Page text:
Steven Pinker

Steven Pinker

Steven Pinker is Johnstone Family Professor of Psychology at Harvard University. An experimental cognitive psychologist, he is also a popular writer on language, mind, and human nature and the author of ten books.

Books by Steven Pinker

Interviews with Steven Pinker

The best books on The Decline of Violence, recommended by Steven Pinker

Our TV screens may be full of news about war and crime, but this masks a fall in historical terms in the number of violent deaths that’s nothing short of astonishing, says Harvard psychologist Steven Pinker. He tells us how and why this happened. (This interview was updated 17 December, 2020, to include books that have come out since it was published in 2011)

Interviews where books by Steven Pinker were recommended

The best books on Neuroscience, recommended by David Brooks

It’s hard to understand many things about the world around us without a knowledge of the unconscious workings of the brain, argues the New York Times columnist David Brooks. He chooses five accessible books that’ll get you into neuroscience as well.

The best books on Evolutionary Psychology, recommended by Chris Paley

Human traits are a product of natural selection—and the story of how we have evolved explains many of our psychological quirks today. Chris Paley, author of Unthink and Beyond Bad, recommends five of the best evolutionary psychology books—and explains how experimental data might finally get to the bottom of the question of free will.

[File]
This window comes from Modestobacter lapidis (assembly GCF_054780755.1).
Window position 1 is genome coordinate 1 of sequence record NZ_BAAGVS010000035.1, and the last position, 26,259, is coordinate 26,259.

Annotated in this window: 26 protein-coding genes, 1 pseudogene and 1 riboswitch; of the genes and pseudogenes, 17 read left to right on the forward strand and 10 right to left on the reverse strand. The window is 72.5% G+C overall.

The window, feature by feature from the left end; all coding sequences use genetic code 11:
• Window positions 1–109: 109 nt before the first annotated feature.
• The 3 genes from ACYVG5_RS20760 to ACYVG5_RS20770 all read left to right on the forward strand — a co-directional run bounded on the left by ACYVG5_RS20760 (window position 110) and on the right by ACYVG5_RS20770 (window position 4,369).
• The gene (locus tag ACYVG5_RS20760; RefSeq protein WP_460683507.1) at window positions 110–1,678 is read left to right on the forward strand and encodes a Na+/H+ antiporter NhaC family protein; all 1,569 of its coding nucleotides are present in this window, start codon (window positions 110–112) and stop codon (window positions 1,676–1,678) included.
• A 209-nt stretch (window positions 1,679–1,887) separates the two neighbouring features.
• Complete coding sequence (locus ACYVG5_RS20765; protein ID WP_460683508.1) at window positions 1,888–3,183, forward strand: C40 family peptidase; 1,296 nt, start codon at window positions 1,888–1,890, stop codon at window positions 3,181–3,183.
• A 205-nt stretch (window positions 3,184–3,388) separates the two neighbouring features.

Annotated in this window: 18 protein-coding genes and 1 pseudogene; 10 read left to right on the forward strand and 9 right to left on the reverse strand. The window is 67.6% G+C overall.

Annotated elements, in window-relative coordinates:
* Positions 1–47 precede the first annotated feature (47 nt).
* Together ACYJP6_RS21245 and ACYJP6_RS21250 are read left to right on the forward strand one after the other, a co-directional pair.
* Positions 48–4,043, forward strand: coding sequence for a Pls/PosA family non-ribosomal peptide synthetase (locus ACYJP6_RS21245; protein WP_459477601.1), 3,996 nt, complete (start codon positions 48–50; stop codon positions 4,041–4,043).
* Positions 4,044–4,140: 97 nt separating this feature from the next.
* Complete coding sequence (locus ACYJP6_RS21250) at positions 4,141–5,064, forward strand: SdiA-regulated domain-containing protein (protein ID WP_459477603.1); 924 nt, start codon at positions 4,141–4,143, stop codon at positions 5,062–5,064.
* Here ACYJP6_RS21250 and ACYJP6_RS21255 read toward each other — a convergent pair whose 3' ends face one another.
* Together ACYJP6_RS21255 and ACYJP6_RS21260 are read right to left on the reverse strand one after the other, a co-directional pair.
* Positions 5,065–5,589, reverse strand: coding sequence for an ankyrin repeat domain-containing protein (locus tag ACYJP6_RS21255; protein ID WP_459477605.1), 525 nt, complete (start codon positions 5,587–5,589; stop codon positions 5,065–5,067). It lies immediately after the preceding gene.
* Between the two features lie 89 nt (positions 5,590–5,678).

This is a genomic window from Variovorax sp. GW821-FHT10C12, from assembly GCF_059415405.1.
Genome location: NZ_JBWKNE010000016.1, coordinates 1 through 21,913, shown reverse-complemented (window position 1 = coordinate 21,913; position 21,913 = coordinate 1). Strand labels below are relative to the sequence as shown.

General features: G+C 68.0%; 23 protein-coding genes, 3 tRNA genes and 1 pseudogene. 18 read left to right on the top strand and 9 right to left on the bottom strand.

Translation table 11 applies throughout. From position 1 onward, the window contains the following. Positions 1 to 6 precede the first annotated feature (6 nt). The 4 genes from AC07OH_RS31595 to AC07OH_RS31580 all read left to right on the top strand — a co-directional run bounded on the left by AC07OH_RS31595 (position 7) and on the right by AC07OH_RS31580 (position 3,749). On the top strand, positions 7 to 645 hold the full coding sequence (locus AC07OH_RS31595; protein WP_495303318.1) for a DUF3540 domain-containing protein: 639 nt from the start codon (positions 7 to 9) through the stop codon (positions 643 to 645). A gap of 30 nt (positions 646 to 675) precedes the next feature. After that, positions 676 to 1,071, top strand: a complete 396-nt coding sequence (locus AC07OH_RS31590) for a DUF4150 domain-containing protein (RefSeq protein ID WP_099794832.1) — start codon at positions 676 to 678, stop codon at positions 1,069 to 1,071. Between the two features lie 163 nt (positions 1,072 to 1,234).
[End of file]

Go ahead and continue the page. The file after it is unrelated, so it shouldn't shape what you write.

The best books on Language and the Mind, recommended by Lane Greene

Does the world look different in other languages? Are there words that cannot be translated? Is it OK to say disinterested when you mean uninterested? Lane Greene, who writes the Economist’s “Johnson” column on language, dispels some of the popular but misguided ideas many of us have about language.

The best books on Swearing, recommended by Melissa Mohr

Linguistically, swear words are unique—they can shock and offend, are processed differently in the brain, and saying them may allow you to withstand pain for longer. But where do they get their distinctive power? And how has this changed over time? Melissa Mohr gives us a badmouthed tour of the best fucking books on swearing . . .

Grammar Books That Prove What They Preach, recommended by Lane Greene

Most grammar books say ‘do this, and that’s that.’ But who says? How do they know? Real rules are grounded in the facts of actual standard usage. Here are five grammar books that show their work, telling you not only what to do but why, and how they know. Accept nothing less.

Rebecca Goldstein on Reason and its Limitations

Baruch Spinoza thought reason could do it all, but experience tells us otherwise. Philosopher Rebecca Goldstein recommends both the books that made the best case for reason—and the most successful critiques.

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